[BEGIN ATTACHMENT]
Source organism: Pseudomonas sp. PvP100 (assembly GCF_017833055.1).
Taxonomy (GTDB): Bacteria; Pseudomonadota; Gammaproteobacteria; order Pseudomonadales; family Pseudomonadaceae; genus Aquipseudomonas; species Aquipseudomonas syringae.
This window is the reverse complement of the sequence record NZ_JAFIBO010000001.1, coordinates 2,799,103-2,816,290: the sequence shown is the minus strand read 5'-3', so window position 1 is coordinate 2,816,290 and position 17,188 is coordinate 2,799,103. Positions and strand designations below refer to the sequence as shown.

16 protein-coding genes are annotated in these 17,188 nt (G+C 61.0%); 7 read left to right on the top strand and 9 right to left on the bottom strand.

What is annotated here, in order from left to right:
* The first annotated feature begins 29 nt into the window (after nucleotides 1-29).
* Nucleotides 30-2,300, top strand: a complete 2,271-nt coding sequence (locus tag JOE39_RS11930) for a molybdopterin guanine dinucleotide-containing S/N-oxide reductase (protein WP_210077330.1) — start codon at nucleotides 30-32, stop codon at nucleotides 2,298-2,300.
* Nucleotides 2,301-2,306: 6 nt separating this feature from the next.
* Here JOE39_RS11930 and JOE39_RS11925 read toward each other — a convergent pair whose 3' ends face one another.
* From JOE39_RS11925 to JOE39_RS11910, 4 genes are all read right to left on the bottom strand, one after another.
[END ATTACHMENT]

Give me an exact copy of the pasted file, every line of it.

Source organism: Pseudomonas sp. PvP100 (assembly GCF_017833055.1).
Taxonomy (GTDB): Bacteria; Pseudomonadota; Gammaproteobacteria; order Pseudomonadales; family Pseudomonadaceae; genus Aquipseudomonas; species Aquipseudomonas syringae.
This window is the reverse complement of the sequence record NZ_JAFIBO010000001.1, coordinates 2,799,103-2,816,290: the sequence shown is the minus strand read 5'-3', so window position 1 is coordinate 2,816,290 and position 17,188 is coordinate 2,799,103. Positions and strand designations below refer to the sequence as shown.

16 protein-coding genes are annotated in these 17,188 nt (G+C 61.0%); 7 read left to right on the top strand and 9 right to left on the bottom strand.

What is annotated here, in order from left to right:
* The first annotated feature begins 29 nt into the window (after nucleotides 1-29).
* Nucleotides 30-2,300, top strand: a complete 2,271-nt coding sequence (locus tag JOE39_RS11930) for a molybdopterin guanine dinucleotide-containing S/N-oxide reductase (protein WP_210077330.1) — start codon at nucleotides 30-32, stop codon at nucleotides 2,298-2,300.
* Nucleotides 2,301-2,306: 6 nt separating this feature from the next.
* Here JOE39_RS11930 and JOE39_RS11925 read toward each other — a convergent pair whose 3' ends face one another.
* From JOE39_RS11925 to JOE39_RS11910, 4 genes are all read right to left on the bottom strand, one after another.